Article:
Tuesday, June 28, 2011

The Real Worship War

[This email follows a sermon called "Evaluating Religion".  Click on the title to listen to the audio.]

For several decades now, "worship wars" have been taking place.  What is a worship war?  Well, in terms of the American church, a worship war is a battle over what style of music will be used in any given congregation.  Let's just call them cultural worship wars, since that's what they really are.  Thinking in military imagery, picture a line of men and women on one side, armed with hymnals and organs...they fight for the "traditional" army.  On the other side, picture men and women armed with electric guitars and drums...they fight for the "contemporary" army.

I realize there shouldn't be a third side in a battle, but in this case, there is one.  It is the side of musical compromise...it's the "blended army," and they hold a hymnal in one hand and an electric guitar in the other.  Much like a blended family, there can sometimes be inner turmoil in the "blended" camp.

Anyway, one army calls out its battle cry, "Turn to hymn #..."  The second does the same: "Let's rock the house!"  The third adds its voice: "Let's rock the hymnal!"  Let me give you a down to earth example of what I mean from the congregation I serve.  We have communication cards in the back of our pews, and though they are not meant to be "comment cards," they are sometimes used that way.  It's not necessarily a big deal...it's just an observation.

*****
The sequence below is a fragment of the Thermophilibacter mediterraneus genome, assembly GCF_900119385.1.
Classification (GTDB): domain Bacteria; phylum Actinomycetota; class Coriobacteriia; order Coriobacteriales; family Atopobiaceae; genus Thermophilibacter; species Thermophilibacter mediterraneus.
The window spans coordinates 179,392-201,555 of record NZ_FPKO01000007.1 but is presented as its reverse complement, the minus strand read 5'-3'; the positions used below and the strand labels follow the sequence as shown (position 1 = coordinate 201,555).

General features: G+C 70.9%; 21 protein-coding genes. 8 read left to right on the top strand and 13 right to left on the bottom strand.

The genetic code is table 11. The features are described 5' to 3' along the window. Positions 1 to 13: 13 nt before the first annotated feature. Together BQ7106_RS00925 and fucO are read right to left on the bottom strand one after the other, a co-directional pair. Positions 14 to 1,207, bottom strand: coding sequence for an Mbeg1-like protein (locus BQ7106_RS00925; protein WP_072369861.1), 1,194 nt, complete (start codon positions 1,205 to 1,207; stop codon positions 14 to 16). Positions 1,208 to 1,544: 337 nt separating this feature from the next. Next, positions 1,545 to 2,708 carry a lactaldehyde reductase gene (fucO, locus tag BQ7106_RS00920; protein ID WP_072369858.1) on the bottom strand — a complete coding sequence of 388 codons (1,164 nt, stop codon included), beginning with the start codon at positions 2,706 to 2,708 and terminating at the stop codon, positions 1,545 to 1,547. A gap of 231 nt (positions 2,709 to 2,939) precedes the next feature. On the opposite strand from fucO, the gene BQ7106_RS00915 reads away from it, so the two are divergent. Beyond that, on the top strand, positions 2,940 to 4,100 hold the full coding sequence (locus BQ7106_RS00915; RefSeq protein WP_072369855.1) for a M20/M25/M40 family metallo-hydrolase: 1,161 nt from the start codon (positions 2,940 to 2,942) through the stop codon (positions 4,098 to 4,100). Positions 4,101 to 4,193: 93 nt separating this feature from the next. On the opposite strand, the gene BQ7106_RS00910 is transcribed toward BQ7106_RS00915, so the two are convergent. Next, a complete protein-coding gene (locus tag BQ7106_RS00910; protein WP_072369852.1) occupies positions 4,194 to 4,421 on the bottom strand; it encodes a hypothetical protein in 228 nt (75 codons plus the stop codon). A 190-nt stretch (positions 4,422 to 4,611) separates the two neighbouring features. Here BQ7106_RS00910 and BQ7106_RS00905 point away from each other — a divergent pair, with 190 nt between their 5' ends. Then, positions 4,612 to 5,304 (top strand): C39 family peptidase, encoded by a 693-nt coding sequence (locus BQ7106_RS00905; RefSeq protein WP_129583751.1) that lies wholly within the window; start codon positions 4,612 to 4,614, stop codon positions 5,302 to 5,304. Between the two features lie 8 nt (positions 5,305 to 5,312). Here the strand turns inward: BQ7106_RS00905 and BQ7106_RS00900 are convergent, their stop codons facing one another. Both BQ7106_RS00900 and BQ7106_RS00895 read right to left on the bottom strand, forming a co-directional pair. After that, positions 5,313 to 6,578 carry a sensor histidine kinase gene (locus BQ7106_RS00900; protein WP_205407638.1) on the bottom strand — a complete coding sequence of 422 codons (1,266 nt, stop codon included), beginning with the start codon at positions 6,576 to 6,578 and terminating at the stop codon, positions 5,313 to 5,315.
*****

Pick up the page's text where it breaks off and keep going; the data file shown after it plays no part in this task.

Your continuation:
Anyway, one Sunday, we received two communication cards that were used as comment cards.  I'll paraphrase how they read.  One essentially said, "I really like the old hymns...is there any way we could sing more of them?"  The other read this way: "Can we please sing some more contemporary music?"  Each of these represents one of those armies.  The same kind of preferential division could be said of preaching and preachers...each army takes up arms for their particular desire and is prepared to live or die for it.

This kind of 'cultural worship war' is everywhere.  Everyone likes what they like, and everyone would prefer to have more of what they like (the author of this blog included).  With that being laid out, I need to break the news that the purpose of today's blog is not to settle the debate between the traditional, contemporary, and blended camps.  In fact, this issue of musical style is not the real worship war...however, it does mask the real worship war.

The real worship war is revealed in the words of Isaiah 29:13 - "...this people draw near with their mouth and honor me with their lips, while their hearts are far from me, and their fear of me is a commandment taught by men."  This is where the battle lines are drawn...the battle is to keep the heart engaged where the mouth is.  Our mouths must say good and right things as we praise, preach, and pray, but we must fight to keep our hearts engaged with our mouths...to fight against the drifting heart.

In Isaiah 29, the battle is not about words...the rightness of the words is settled in Isaiah's mind.  It's right doctrine...it's right content.  God says their words "honor me."  The problem in Isaiah's audience is that their hearts don't believe what their mouths are saying!  This is where the real battle is...it is the battle for the heart.  "Above all else, guard your hearts..." (Prov. 4:23).

Think about this.  Cultural worship wars are primarily centered on preferences...in that way, they are mostly self-centered.  The real worship war is centered on spiritual sincerity...in that way, it is more God-glorifying.  Part of the difficulty, in the American culture, is that the line between what is merely preferential and what is biblical gets blurred.  Some styles are said to be truly sincere, while others are not.  This is simply untrue.